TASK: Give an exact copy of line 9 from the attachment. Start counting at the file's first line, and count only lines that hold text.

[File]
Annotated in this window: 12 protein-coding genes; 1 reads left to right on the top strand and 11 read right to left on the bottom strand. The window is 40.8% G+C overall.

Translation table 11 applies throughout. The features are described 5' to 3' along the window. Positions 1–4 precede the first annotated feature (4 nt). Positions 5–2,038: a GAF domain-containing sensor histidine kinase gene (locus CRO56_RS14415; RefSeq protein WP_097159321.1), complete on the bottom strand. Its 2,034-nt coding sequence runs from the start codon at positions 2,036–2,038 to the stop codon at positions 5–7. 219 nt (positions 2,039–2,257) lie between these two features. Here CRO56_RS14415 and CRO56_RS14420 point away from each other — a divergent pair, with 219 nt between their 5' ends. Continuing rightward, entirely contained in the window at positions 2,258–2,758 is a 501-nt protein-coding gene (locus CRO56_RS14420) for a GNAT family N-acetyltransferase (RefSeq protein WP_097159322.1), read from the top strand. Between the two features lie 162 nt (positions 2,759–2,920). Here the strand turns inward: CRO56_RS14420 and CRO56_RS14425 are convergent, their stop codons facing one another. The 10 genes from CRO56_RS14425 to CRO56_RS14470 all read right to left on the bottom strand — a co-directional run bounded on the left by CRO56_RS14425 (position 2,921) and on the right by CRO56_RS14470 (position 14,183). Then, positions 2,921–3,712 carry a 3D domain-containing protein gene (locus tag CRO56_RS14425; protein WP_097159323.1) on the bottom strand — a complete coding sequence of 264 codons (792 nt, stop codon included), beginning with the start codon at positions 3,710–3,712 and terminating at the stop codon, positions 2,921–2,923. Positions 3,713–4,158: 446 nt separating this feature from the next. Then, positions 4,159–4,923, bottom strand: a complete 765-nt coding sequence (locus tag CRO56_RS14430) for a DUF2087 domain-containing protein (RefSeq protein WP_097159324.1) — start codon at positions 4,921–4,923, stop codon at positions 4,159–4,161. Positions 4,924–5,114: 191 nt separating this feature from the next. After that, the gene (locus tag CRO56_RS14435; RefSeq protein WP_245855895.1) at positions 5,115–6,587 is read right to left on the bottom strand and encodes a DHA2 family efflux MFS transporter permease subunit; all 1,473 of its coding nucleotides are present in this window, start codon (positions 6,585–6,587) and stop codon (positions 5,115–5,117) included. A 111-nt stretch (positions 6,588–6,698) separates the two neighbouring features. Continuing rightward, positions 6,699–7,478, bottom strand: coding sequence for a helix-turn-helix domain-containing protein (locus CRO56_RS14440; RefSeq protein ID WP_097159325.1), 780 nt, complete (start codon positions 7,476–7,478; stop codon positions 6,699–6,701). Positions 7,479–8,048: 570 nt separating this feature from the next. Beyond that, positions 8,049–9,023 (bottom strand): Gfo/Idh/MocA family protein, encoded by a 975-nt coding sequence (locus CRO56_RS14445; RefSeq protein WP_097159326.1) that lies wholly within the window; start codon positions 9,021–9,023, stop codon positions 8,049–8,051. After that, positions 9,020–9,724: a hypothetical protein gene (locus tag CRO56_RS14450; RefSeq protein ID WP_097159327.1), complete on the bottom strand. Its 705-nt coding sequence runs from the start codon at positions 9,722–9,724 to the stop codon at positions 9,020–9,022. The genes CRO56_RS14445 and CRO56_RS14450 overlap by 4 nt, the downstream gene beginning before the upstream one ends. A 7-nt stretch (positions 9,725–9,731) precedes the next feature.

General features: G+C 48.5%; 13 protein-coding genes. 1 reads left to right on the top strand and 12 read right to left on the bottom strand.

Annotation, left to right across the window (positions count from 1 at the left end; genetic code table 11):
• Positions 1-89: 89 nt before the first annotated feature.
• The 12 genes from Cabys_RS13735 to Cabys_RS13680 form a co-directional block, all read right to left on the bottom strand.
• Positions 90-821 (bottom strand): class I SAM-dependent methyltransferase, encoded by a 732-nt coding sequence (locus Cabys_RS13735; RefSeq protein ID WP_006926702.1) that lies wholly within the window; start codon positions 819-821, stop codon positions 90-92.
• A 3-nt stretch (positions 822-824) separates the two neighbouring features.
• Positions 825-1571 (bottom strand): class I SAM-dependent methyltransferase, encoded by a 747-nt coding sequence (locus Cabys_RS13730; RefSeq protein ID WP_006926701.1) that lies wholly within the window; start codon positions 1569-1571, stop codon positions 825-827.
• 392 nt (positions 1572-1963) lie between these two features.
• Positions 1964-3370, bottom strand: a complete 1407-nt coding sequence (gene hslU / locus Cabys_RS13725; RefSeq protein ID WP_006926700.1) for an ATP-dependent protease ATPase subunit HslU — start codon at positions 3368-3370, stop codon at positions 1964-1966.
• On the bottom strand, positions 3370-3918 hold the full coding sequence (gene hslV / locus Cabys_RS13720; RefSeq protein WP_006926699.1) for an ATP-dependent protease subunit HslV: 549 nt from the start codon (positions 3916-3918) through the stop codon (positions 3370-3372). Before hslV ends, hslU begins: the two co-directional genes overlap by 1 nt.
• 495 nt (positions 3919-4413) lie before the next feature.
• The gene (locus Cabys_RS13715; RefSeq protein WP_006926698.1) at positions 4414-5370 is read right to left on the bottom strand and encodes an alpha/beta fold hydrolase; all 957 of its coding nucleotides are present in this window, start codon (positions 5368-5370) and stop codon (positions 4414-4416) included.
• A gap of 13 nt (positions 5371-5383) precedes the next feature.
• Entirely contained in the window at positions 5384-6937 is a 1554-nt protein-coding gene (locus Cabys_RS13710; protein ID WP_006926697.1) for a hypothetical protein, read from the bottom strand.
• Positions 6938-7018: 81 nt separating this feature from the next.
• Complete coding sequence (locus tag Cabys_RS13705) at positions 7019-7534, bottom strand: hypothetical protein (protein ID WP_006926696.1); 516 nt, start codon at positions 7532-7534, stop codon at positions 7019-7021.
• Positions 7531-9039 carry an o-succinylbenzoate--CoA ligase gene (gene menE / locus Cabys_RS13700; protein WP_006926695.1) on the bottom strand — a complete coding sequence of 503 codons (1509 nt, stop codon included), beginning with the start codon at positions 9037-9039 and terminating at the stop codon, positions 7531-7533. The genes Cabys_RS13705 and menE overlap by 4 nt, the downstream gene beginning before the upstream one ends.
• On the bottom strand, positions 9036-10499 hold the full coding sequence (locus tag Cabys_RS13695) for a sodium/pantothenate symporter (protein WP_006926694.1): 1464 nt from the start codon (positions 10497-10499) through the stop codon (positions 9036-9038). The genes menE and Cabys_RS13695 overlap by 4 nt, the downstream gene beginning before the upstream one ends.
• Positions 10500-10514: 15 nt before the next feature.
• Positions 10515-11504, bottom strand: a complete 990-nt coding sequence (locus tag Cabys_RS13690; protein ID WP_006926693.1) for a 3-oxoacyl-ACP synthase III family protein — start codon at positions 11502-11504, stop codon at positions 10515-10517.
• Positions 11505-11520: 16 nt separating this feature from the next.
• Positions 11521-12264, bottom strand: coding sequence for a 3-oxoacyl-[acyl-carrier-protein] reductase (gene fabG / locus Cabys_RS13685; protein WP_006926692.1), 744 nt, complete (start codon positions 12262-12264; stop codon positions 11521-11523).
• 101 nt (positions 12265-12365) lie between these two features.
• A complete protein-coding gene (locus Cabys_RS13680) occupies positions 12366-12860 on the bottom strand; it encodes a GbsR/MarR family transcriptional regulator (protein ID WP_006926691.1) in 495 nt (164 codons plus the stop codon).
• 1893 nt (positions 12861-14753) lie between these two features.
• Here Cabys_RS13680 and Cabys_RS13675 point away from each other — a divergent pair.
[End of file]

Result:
• Positions 825-1571 (bottom strand): class I SAM-dependent methyltransferase, encoded by a 747-nt coding sequence (locus Cabys_RS13730; RefSeq protein ID WP_006926701.1) that lies wholly within the window; start codon positions 1569-1571, stop codon positions 825-827.